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Epidemiology of allergy to insect venoms and stings.

Abstract
Stings by bees, yellow jackets, hornets or wasps may cause allergic reactions in sensitized individuals, including systemic or anaphylactic reactions. The epidemiology and natural history of insect venom allergy is emerging in the past decade and has clarified the reasons for the false perceptions that whole body extracts of the insects were considered effective for therapy. Up to 3% of adults have had a systemic sting reaction but 25% show venom sensitivity on skin test or RAST. Sensitization is common after a sting but is transient in 50% of cases. The risk (and pattern) of systemic reaction differs in children, but is 50% for those with positive history and skin test. Lower risk of reaction is expected in those with positive skin tests and large local reactions (5-10%), no previous reaction (10-20%), children with strictly cutaneous generalized reaction (1-10%), or for those with no stings for over ten years (15-25%). These observations have profound impact on the evaluation of patients for initiation or discontinuation of venom immunotherapy.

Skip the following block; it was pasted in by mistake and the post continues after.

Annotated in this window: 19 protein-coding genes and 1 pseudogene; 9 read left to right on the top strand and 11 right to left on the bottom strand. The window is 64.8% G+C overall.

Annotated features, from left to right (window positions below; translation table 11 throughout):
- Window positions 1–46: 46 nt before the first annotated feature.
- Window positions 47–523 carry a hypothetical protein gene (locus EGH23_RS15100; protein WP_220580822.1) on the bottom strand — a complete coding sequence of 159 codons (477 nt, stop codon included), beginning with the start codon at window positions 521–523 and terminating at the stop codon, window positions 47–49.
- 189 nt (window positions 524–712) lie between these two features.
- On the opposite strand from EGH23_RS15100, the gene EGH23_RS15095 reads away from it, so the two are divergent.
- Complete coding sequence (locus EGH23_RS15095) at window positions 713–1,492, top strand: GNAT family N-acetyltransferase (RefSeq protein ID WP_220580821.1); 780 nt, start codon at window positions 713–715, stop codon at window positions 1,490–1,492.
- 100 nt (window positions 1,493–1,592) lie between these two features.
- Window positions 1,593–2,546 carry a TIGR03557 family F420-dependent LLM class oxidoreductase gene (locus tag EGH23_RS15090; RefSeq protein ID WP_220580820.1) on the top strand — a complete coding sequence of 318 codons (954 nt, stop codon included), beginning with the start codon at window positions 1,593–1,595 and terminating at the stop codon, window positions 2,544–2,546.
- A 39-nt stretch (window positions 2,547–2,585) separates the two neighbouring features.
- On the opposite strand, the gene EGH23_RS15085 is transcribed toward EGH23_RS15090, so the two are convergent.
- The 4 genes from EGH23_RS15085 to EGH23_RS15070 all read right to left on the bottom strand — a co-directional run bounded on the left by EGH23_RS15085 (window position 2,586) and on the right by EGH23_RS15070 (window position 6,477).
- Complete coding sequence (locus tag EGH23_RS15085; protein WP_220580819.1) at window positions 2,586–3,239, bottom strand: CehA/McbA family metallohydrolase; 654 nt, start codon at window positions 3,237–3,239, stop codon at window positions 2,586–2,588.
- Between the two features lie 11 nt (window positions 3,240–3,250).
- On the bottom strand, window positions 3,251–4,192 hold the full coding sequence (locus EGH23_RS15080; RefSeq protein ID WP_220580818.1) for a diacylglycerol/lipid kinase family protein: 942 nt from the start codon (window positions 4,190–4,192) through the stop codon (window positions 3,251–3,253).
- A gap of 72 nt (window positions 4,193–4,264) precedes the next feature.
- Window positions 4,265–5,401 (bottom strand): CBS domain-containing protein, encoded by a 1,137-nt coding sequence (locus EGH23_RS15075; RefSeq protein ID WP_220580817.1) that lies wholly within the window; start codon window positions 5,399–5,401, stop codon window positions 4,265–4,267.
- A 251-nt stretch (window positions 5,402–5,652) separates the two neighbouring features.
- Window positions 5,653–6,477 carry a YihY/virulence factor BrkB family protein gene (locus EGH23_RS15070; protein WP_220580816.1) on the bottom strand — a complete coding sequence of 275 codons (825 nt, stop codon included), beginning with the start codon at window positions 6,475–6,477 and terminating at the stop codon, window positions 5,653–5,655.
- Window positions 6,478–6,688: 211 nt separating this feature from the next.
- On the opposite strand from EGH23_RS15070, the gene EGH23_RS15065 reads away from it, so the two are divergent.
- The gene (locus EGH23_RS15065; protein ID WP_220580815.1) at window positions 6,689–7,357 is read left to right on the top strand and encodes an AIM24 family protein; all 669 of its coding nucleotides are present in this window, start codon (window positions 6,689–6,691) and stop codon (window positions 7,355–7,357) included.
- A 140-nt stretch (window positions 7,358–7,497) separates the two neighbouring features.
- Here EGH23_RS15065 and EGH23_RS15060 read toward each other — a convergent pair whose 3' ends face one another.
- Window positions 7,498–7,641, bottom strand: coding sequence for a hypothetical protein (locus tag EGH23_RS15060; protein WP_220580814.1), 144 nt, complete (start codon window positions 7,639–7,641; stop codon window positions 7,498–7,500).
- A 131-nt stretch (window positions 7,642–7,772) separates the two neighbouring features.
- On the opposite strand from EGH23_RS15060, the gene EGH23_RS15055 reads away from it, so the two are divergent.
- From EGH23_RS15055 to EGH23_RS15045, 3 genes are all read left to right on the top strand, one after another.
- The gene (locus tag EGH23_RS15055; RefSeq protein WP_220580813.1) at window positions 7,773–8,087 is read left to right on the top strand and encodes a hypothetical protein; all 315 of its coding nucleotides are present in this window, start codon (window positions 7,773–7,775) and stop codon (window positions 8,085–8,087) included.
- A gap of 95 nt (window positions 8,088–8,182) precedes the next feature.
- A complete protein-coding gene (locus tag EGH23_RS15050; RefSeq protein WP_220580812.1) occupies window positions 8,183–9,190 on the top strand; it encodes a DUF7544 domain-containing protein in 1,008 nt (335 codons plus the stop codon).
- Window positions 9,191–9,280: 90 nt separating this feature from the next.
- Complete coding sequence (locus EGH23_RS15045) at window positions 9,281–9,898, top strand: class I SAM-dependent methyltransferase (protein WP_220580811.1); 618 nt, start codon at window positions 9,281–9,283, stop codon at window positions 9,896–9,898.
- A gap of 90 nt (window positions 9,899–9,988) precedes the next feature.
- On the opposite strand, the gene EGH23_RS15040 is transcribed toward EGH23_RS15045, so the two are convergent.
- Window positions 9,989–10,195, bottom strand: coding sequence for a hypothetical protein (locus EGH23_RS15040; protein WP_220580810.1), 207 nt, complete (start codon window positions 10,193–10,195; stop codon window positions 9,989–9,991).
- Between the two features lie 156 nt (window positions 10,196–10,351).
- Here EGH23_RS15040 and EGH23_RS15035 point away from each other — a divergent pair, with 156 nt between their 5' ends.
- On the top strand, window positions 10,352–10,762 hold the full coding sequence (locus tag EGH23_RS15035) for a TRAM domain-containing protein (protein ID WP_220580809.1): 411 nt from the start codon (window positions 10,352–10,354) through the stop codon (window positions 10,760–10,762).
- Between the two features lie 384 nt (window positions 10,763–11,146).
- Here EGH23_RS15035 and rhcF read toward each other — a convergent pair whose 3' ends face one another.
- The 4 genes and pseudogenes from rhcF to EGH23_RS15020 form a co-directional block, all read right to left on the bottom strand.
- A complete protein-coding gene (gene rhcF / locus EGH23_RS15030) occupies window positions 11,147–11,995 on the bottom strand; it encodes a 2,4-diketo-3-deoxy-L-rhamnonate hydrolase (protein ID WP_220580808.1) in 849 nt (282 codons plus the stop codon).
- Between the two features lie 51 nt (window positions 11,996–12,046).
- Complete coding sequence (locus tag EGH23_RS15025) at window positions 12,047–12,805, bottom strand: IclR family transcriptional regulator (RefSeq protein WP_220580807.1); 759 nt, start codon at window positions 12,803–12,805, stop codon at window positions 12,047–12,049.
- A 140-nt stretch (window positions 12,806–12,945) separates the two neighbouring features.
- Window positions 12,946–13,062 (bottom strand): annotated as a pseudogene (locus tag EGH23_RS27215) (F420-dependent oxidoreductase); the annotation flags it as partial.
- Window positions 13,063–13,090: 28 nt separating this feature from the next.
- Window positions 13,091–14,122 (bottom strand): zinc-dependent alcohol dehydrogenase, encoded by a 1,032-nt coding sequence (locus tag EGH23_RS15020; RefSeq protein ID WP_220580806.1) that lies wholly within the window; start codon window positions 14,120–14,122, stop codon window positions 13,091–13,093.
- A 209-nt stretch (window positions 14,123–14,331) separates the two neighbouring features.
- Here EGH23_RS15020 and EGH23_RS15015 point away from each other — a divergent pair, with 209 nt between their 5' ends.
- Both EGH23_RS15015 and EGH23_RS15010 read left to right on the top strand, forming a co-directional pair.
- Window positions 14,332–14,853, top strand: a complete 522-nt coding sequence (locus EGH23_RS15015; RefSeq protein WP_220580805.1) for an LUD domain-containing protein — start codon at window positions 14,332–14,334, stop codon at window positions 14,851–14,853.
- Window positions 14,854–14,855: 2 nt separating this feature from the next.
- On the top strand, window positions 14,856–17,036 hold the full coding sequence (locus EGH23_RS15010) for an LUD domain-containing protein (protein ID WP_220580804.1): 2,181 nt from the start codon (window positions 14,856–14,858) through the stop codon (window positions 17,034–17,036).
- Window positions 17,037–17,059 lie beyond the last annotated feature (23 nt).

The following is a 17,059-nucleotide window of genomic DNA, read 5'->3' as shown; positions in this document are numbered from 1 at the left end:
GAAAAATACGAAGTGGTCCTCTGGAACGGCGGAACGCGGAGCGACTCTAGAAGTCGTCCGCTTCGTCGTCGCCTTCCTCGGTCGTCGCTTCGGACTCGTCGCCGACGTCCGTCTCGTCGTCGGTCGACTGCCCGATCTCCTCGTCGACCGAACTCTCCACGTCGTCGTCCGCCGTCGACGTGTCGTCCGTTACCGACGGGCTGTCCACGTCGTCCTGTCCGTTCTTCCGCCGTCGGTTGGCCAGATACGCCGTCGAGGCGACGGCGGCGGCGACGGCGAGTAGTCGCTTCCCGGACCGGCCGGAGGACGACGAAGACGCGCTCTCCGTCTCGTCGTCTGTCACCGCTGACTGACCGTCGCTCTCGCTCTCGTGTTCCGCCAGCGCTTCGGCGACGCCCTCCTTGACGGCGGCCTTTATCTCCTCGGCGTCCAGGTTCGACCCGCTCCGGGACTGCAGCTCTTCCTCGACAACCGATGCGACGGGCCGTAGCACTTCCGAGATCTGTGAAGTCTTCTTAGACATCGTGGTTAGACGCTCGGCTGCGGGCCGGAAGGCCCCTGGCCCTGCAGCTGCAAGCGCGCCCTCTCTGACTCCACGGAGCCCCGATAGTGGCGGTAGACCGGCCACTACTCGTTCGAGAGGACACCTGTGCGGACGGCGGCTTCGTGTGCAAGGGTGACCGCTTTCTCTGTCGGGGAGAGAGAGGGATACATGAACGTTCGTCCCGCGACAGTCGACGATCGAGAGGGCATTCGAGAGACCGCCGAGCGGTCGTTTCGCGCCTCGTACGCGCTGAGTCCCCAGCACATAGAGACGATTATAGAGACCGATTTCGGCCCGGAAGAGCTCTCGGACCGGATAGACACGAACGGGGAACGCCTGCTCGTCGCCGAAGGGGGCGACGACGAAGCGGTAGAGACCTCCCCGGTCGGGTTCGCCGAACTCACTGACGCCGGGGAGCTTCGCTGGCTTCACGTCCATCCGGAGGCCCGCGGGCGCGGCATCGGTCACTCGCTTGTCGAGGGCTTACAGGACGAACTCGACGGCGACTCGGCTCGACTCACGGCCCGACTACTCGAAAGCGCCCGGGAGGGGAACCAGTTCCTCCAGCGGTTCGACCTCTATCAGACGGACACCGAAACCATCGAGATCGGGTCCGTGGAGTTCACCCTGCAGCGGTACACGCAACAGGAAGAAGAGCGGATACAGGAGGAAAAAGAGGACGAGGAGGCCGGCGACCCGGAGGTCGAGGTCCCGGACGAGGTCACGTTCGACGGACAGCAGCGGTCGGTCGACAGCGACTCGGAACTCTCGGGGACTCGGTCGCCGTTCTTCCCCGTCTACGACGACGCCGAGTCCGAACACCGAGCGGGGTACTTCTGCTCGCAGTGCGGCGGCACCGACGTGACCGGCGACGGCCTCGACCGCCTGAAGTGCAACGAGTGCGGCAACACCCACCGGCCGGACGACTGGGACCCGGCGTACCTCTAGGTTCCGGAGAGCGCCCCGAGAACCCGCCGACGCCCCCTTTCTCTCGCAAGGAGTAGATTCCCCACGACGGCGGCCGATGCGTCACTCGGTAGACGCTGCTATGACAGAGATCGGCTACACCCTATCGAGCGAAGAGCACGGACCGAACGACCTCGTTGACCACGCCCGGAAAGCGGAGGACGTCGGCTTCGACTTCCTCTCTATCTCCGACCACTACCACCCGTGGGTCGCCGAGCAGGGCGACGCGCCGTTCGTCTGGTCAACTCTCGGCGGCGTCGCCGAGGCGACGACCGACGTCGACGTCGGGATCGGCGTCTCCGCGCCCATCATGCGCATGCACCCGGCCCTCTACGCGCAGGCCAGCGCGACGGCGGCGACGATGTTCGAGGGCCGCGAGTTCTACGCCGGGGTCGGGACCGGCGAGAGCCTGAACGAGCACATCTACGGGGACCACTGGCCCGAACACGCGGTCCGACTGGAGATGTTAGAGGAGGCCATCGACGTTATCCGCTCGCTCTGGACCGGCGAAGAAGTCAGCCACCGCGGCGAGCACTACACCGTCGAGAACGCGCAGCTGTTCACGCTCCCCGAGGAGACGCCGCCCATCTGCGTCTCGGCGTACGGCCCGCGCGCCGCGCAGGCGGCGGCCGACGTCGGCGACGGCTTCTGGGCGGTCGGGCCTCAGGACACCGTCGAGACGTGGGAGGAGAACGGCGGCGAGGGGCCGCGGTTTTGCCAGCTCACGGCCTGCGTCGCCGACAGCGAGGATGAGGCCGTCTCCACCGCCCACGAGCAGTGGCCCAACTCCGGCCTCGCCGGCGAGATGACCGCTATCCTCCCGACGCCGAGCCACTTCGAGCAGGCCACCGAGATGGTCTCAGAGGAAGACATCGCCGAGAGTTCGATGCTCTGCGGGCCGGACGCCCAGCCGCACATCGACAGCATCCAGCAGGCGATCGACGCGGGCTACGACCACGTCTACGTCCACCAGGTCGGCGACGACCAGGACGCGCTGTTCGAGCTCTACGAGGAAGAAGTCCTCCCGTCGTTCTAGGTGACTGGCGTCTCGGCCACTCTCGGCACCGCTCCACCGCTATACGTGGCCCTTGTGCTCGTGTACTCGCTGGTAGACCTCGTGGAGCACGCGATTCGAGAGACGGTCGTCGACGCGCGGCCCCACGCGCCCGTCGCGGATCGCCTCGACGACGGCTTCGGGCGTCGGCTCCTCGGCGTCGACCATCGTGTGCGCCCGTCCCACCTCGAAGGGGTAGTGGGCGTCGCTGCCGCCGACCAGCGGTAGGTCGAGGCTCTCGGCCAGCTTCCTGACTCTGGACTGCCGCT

AuthorsD B Golden
JournalAllergy proceedings : the official journal of regional and state allergy societies (Allergy Proc) 1989 Mar-Apr Vol. 10 Issue 2 Pg. 103-7 ISSN: 1046-9354 [Print] UNITED STATES
PMID2661327 (Publication Type: Journal Article, Research Support, U.S. Gov't, P.H.S., Review)
Chemical References
  • Arthropod Venoms
Topics
  • Arthropod Venoms (adverse effects)
  • Desensitization, Immunologic
  • Humans
  • Hypersensitivity (epidemiology, therapy)
  • Insect Bites and Stings (epidemiology, therapy)
  • Risk Factors
  • Time Factors

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